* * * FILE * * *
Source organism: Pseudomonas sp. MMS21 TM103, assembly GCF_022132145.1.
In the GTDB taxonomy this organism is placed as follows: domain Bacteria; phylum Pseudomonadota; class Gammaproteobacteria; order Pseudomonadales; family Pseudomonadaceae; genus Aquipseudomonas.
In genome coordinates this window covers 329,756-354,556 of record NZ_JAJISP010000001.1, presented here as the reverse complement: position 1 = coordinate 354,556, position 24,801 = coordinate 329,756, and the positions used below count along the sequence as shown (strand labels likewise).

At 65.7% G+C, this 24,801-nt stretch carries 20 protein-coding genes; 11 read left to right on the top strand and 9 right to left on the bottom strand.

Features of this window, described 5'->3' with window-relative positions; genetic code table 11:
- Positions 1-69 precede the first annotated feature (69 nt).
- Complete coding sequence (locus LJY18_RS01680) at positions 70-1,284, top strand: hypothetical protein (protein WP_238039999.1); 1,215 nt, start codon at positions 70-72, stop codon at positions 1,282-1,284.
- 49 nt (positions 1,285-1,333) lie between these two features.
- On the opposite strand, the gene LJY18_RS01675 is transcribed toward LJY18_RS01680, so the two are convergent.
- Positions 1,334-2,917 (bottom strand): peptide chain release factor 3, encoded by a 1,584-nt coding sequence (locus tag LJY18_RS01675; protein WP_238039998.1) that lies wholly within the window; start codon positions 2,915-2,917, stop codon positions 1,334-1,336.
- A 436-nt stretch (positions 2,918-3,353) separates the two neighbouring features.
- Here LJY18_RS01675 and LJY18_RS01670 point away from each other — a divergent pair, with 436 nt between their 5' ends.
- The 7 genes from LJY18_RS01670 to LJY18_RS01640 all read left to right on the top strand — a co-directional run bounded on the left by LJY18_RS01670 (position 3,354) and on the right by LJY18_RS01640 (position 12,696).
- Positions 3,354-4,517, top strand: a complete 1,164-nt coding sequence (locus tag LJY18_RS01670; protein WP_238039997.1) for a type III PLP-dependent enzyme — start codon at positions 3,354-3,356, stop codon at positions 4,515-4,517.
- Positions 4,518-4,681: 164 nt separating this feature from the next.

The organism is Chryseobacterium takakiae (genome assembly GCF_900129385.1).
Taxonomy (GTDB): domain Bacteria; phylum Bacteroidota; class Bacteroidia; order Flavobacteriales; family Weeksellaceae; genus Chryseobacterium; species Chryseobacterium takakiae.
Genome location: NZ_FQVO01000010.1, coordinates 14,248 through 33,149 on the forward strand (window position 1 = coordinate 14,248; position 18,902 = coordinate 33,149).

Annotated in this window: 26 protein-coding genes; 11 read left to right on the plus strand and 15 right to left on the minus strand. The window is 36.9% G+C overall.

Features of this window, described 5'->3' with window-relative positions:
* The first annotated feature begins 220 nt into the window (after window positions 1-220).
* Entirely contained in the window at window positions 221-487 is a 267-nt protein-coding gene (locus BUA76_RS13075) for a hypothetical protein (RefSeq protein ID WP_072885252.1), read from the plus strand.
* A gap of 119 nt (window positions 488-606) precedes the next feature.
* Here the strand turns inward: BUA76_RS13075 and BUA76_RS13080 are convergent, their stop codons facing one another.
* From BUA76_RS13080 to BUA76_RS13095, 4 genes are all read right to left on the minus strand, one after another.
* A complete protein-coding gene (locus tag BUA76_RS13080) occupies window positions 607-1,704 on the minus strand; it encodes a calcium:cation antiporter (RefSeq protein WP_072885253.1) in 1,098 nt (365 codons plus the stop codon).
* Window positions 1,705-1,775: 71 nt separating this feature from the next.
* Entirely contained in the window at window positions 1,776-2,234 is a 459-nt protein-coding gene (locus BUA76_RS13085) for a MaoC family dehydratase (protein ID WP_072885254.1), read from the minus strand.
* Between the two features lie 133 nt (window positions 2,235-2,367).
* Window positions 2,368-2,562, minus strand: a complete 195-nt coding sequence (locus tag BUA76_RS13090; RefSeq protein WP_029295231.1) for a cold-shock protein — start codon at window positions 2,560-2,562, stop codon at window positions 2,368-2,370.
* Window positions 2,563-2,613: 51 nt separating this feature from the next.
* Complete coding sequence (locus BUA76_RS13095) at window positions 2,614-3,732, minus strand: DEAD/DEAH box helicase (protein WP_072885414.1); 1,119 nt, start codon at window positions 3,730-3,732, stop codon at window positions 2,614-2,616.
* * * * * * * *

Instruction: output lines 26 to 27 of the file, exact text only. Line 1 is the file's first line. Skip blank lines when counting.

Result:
* A complete protein-coding gene (locus tag BUA76_RS13080) occupies window positions 607-1,704 on the minus strand; it encodes a calcium:cation antiporter (RefSeq protein WP_072885253.1) in 1,098 nt (365 codons plus the stop codon).
* Window positions 1,705-1,775: 71 nt separating this feature from the next.